25 Years Later… Where Are We Now?
May 3, 2022
Over 25 years ago, the very first Kamloops Film Festival was born. An excellent, like-minded group of people running the Kamloops Film Society was approached to put on what was called “The Moving Pictures Festival” which at the time was backed by the Toronto International Film Festival. The intent was to show Canadian films, and when The Moving Pictures Festival disbanded approximately 2 years later, the society was determined to continue. During the year the society was showing films on the weekend at Cariboo College, but after they got a taste of a local film festival, they knew they had to keep it going. So in 1997, the first official film festival was born! They showed 7 films total, and it was such a success that they continued every year after that, at around the same time, for 25 years. Brian Mitchell, who was one of the original founders, stated “All I can remember from those initial years was the excitement and passion that those of us felt on the board for pulling it all off. It was crazy.” Can you imagine all those years ago, starting something that would grow to its 25th anniversary? Who knew that despite the hardships and challenges that we’ve faced over the many years, that the festival would still be standing today.
Dianne Bell, who is currently on the film festival committee, remembers the first few festivals well. She was in university at the time and came to the festival because of a Canadian Theatre History Class. At the time, there weren’t any film classes available at what is now known as Thompson Rivers University. Dianne saw the film Le Polygraphe, which in her words, “rocked her world”. Dianne spoke of growing up in Kamloops, and how at the time, they’d never seen anything quite like Le Polygraphe. I’d like to think that the festival has done that for quite a few aspiring film lovers. Giving folks the chance to watch something out of their comfort zone and finding a passion they never knew existed. It happened for Dianne in the very first festival and has *hopefully* happened every year since for others.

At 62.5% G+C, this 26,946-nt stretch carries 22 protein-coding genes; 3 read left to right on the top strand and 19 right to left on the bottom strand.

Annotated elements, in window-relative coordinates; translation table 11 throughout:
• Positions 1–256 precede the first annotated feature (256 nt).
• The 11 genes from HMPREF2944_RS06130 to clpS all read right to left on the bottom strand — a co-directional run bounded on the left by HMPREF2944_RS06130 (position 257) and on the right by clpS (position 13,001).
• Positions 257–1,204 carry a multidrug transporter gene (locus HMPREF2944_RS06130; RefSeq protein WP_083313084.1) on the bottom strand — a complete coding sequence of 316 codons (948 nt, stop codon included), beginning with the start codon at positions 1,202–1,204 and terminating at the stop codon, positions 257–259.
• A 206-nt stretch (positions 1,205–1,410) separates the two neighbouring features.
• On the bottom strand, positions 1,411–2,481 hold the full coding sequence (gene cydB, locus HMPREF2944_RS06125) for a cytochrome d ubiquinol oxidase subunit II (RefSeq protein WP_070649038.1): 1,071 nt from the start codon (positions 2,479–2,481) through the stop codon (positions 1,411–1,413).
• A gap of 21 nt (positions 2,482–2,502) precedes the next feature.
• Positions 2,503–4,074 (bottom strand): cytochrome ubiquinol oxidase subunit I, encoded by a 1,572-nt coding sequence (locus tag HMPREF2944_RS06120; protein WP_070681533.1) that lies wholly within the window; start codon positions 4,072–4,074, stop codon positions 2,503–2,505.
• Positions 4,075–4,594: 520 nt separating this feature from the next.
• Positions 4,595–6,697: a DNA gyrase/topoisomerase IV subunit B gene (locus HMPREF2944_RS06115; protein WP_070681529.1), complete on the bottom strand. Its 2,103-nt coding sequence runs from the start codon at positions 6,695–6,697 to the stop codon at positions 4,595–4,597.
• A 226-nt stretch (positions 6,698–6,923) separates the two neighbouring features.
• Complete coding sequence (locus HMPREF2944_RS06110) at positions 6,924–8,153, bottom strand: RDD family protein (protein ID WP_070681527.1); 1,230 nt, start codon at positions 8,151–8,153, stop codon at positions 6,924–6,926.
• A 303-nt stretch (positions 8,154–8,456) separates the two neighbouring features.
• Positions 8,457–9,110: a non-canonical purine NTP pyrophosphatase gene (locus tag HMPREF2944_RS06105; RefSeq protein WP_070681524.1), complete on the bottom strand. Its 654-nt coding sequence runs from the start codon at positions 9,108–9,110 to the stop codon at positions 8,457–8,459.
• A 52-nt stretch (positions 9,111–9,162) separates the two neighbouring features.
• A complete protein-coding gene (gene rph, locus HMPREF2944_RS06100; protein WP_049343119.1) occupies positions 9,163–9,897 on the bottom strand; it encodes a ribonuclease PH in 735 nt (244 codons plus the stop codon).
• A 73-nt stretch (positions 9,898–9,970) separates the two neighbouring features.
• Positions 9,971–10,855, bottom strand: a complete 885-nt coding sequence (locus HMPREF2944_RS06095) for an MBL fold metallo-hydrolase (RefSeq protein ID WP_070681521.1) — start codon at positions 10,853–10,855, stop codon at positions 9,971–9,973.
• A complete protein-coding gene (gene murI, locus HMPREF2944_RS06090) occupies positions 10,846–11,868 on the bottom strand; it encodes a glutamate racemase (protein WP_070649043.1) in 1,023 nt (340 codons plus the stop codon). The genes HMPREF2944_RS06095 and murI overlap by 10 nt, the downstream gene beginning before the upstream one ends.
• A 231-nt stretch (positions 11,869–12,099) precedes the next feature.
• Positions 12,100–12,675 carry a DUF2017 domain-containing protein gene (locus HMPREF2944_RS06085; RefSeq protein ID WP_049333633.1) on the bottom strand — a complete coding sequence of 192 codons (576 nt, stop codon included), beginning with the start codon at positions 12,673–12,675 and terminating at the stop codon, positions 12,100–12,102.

Throughout the years, Dianne became more and more of a film lover, in and out of Kamloops. She got her master’s in film studies, and last year became a part of the official film festival committee. While I was in high school, I knew her as “Ms. Bell,” who taught English and a Film Class. Even though I never took her film class, every once and a while I would sneak in and watch a film the class was studying (with her permission of course). Teachers like Dianne are why we have passionate young artists today, because she gives her students opportunities to study and enjoy art in a whole new perspective. Dianne has volunteered her students to work parts of the film festival every year, and because of that, inspired many young and aspiring film-lovers.
I love the fact that so many people are faithful to the festival and attend every year. Living in Kamloops my whole life, a common complaint from my peers is that there’s nothing to do here. I would argue that there is lots to do, but hearing Dianne talk about what used to be in Kamloops, from roller rinks to multiple bowling alleys, Kamloops was filled with activities. Now, fun things to do can definitely be harder to find, especially after the beginnings of the pandemic. However, the festival has withstood the test of time, and continues to bring entertainment, laughs, and passions for so many people. Every year the film festival has topped itself, bringing more films, events, and creative ways to bring people together. Even last year, we continued the festival through a drive-in and an online version to create new memories with fellow Kamloops film-lovers. I hope that in another 25 years, the festival will still be bigger and better than ever.